In Conclusion It is often said that flying is the safest form of travel, and numerous studies on the subject indicate this to be the case. This level of safety has occurred due to a variety of factors - recognition that the paramount focus on safety, before schedule; the appropriate training and certification of flight staff; the extensive use of flight checks and auditing; the deployment of redundant systems and redundancy in depth; the high levels of regulation in the aviation environment; and high levels of automation. If the cyber security industry is seeking to find ways to emulate the success of the aviation industry to ensure a safe and secure world for its users, it would be advisable to learn from the valuable lessons gained from years of aviation, to develop the best possible means to protect the information of consumers, organisation’s and government.
Do I need an ISMS? yes, here’s why By David Stafford-Gaffney
As a business leader, in any vertical or industry, there are times you give more of yourself to the achievement of business outcomes, than you do to your own family. It’s not a flaw, if there is ultimately a balance, although that is another article. You work hard, you’re passionate, you want your kids or family to look up to you and what you and your partner have achieved and at times that comes at a cost. However, ultimately, you do it to make a better life and you know (or hope) it’s only for short bursts. You wear the impact of your efforts like a scar from battle, with the exhausting late nights setting strategy, the stress incurred from the tough decisions that impact people’s lives, the interstate trips away from the family, the actual delivery of the strategy and finally, the operationalisation of it, never too far away from your thoughts. You know all too well that there is still one more move to be made, the enactment of the organisational change program, to see everything through and being methodical, planned and process driven, you leverage the trusted Deming Cycle to stay on track. However, there is one thing you hadn’t planned on and as you are listening to a question at a conference on regulations surrounding privacy information, your mind starts wandering, trying to recall if this was one of the requirements you considered during the recent transformation. Your almost certain this was not a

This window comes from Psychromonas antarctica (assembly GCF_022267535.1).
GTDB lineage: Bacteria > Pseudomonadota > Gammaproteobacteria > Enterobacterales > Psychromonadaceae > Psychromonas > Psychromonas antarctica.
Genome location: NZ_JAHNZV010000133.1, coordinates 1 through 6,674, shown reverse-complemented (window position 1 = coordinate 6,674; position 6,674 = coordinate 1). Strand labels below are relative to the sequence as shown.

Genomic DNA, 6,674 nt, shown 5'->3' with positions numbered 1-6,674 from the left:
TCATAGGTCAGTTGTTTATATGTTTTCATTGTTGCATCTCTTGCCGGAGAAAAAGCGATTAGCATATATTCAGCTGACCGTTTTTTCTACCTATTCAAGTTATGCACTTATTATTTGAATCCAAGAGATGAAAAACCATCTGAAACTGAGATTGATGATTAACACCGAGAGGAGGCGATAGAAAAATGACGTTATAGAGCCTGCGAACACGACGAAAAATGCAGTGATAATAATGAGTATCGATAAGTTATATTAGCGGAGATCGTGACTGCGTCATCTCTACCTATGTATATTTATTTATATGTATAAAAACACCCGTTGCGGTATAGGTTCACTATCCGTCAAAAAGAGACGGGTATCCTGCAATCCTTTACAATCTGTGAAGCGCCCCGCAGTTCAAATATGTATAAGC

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consideration. Imagine not considering where and how you handle customers’ Personally Identifiable Information (PII), or payment card data, or health records. Who has access to them? How is that access managed? How are the records themselves stored and transmitted? How are the assets they reside on protected and who makes decisions on changes to them? How are changes to the systems managed to minimise disruption? And ultimately, how do you preserve all of this in the event of a major adverse situation? This is not an uncommon situation and the reality is that overlooking this results in no small impact, your organisational change agenda has been announced, the strategy is in place, changes to delivery now come at a massive cost, redesign of systems, architectural changes to support new data flows and information management requirements. Worst, if you don’t have an in-house IT team, the bill is even higher as you begin to engage expensive outsourced resources. And, if you require a level of certification to attest to the levels of assurance and governance afforded to these systems, you now have yet another organisational change initiative to plan and deliver. You’re not alone, if you hear someone talk about security, cybersecurity, or hackers and think it’s a problem for your IT team, however, the reality is very different. Reputational damage suffered because of a notifiable data
breach (new Australian legislation as of February 2018) can have dramatic effects on liquidity, share price, consumer confidence, product launches and many other facets of business. So, the first step in setting your business up for success is to realise that security is about your business and not solely about IT. Once you understand this, you can begin planning how you can use security to support your business plans. Strong security governance as directed by the ISO27001 standard, is far more than technical controls. It requires senior leaders in the business to set the security agenda and openly declare support for the initiative via sponsorship and endorsement of an Information Security Management System (ISMS). They agree that security becomes part of almost every business process, including: • • • • • •